Corn, Soybeans, Wheat Prices Slump as Rain Revives Crop Prospects in U.S.

Corn fell to the lowest price in three weeks, soybeans dropped the most since June and wheat declined for a second session on signs that rain is reviving U.S. crops threatened by dry weather earlier this month, reported “Kazakh-Zerno” IA with reference to the “Bloomberg“.
Weekend rain significantly boosted soil moisture in dry areas of the Midwest and South, said Drew Lerner, the president of World Weather Inc. in Overland Park, Kansas. Forecasts call for showers and no sustained heat over the next two weeks, which will be good for crops, Lerner said in a report. 
“Weather conditions are improving,” said Greg Grow, the director of agribusiness for Archer Financial Services Inc. in Chicago. “Farmers are going to be active sellers because they are more confident in raising a big crop.” 
Corn futures for December delivery fell 6.5 cents, or 1.7 percent, to $3.78 a bushel on the Chicago Board of Trade, after touching $3.7575, the lowest level for a most-active contract since July 1. Before today, the commodity gained 12 percent since June 29, the day before the government said U.S. farmers planted less this year than they had planned. 
Soybean futures for November delivery slipped 15.5 cents, or 1.6 percent, to $9.66 a bushel, the biggest drop for a most- active contract since June 4. The price fell 0.4 percent last week on speculation that rain would revive crops.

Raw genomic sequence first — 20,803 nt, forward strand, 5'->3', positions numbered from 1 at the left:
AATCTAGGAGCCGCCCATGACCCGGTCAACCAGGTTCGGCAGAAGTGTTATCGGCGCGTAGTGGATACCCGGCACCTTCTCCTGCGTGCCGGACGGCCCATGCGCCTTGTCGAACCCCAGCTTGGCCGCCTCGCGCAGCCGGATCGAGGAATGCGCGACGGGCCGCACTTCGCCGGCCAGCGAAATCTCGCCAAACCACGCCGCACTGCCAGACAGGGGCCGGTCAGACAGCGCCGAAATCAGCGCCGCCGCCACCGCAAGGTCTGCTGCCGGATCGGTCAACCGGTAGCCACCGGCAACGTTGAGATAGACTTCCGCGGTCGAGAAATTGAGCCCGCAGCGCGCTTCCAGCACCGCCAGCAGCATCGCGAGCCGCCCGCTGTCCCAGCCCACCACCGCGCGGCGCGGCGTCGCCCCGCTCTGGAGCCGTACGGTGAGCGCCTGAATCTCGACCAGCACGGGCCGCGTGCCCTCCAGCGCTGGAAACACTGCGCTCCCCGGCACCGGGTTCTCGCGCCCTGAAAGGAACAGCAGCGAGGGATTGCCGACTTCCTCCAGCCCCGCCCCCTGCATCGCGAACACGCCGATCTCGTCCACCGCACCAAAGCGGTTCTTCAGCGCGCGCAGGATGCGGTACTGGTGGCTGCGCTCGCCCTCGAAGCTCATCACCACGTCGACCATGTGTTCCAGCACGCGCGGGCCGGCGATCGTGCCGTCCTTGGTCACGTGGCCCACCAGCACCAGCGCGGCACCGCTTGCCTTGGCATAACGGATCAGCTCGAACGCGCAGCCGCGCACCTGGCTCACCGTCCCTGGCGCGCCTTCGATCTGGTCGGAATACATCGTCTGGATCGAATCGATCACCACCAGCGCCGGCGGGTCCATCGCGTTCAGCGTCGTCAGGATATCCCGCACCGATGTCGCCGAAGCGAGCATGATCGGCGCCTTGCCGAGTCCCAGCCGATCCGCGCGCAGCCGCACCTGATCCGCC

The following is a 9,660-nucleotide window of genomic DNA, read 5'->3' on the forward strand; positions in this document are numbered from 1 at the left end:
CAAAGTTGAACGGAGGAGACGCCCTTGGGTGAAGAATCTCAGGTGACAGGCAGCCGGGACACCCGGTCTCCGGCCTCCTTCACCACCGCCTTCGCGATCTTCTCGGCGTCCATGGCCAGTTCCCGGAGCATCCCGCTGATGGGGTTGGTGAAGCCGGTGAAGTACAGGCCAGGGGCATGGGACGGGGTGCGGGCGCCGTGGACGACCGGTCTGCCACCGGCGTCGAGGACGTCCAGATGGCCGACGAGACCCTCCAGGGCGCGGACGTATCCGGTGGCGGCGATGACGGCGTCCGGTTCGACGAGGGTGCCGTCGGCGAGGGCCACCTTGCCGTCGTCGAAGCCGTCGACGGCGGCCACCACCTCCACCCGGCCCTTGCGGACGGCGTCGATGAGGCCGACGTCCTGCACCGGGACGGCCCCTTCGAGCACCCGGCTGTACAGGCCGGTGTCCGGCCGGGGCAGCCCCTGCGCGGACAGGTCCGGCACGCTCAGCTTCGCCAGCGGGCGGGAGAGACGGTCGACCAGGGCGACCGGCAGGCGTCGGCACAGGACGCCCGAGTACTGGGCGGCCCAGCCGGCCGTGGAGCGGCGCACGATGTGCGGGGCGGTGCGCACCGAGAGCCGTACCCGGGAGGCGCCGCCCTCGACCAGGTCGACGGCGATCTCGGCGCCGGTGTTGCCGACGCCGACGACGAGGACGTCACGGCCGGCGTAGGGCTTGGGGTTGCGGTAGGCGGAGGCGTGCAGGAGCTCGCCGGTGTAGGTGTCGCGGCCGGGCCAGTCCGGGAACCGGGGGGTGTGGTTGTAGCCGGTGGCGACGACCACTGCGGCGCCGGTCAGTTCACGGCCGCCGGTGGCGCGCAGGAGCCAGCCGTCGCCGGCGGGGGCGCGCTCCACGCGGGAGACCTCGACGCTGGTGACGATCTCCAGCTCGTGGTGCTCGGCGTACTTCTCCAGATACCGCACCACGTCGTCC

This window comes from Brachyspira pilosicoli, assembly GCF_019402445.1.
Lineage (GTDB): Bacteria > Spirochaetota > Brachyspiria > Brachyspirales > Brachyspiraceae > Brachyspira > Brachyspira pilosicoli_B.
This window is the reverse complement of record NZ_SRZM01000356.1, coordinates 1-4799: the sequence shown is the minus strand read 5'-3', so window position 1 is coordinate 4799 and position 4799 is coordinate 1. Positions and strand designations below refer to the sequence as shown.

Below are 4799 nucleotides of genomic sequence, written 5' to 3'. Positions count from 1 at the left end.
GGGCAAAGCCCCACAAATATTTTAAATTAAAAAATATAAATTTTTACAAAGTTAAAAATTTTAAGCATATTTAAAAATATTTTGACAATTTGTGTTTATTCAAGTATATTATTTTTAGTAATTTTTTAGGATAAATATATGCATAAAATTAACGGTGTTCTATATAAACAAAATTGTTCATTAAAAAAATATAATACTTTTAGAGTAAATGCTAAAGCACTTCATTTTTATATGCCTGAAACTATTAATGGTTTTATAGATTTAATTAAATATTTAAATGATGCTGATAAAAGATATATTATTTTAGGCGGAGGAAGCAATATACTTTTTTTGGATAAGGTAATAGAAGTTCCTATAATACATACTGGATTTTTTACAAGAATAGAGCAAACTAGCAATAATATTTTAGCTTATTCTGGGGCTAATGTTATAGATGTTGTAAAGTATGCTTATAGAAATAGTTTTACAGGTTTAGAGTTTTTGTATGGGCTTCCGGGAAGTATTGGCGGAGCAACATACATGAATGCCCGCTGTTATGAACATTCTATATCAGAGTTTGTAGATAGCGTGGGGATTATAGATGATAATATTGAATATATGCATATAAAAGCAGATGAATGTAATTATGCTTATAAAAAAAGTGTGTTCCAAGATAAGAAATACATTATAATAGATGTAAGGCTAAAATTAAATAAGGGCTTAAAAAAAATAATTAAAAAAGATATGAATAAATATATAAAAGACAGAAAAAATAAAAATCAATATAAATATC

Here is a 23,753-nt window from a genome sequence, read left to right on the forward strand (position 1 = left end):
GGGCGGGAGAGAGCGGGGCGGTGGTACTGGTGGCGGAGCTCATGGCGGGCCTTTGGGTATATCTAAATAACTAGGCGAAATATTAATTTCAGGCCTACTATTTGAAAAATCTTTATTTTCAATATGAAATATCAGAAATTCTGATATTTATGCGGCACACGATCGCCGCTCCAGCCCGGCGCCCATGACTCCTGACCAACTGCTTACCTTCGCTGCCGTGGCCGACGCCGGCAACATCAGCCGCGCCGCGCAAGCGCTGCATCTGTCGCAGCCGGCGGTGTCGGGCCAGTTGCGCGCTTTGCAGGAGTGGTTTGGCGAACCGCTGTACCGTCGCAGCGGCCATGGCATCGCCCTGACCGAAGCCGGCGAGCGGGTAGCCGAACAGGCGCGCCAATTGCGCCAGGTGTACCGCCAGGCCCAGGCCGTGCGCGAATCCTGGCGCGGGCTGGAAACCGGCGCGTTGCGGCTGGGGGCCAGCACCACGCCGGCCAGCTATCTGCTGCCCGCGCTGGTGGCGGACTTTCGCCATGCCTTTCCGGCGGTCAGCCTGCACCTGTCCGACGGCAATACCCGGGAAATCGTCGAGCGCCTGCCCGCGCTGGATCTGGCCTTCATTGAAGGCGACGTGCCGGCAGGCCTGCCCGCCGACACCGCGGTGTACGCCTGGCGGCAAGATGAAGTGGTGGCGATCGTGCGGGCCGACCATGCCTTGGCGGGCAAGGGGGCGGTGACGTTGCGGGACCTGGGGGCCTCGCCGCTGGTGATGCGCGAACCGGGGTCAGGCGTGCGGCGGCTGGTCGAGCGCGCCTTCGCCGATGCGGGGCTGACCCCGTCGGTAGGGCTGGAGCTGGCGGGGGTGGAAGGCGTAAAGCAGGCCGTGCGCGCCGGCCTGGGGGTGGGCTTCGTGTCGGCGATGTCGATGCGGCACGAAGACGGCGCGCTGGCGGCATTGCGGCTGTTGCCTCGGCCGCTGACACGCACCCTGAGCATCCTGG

Wheat futures for September delivery fell 6.75 cents, or 1.1 percent, to $5.895 a bushel, the largest decline since July 16. Before today, the grain rose 39 percent since June 9 as drought damaged crops in parts of Europe and Russia and too much rain in Canada reduced the area planted this year. 
Crop Conditions 
About 72 percent of the U.S. corn crop was in good or excellent condition as of July 18, compared with 71 percent a year earlier, the government last week. An estimated 67 percent of soybeans were good or excellent last week, unchanged from a year earlier. U.S. farmers harvested record yields last year. 
Spring wheat was rated 82 percent in the top two categories in the week ended July 18, up from 73 percent a year earlier. 
The U.S. Department of Agriculture will update its weekly assessment of the crops at 4 p.m. today in Washington, reporting conditions as of yesterday. 
The weather probably will be warmer than usual into September, and the first frosts in the upper Midwest may arrive two weeks later than usual, according to a report today from Commodity Weather Group LLC in Bethesda, Maryland. Most of the crops should reach maturity without serious stress, the forecaster said. 
“Some people are calling for small improvements in the weekly crop conditions,” Grow said. “Rising crop conditions are unusual at this time of the growing season,” which means an increase in yield potential, Grow said. 
Corn is the biggest U.S. crop, valued at $48.6 billion in 2009, followed by soybeans, hay and wheat, government figures show. 

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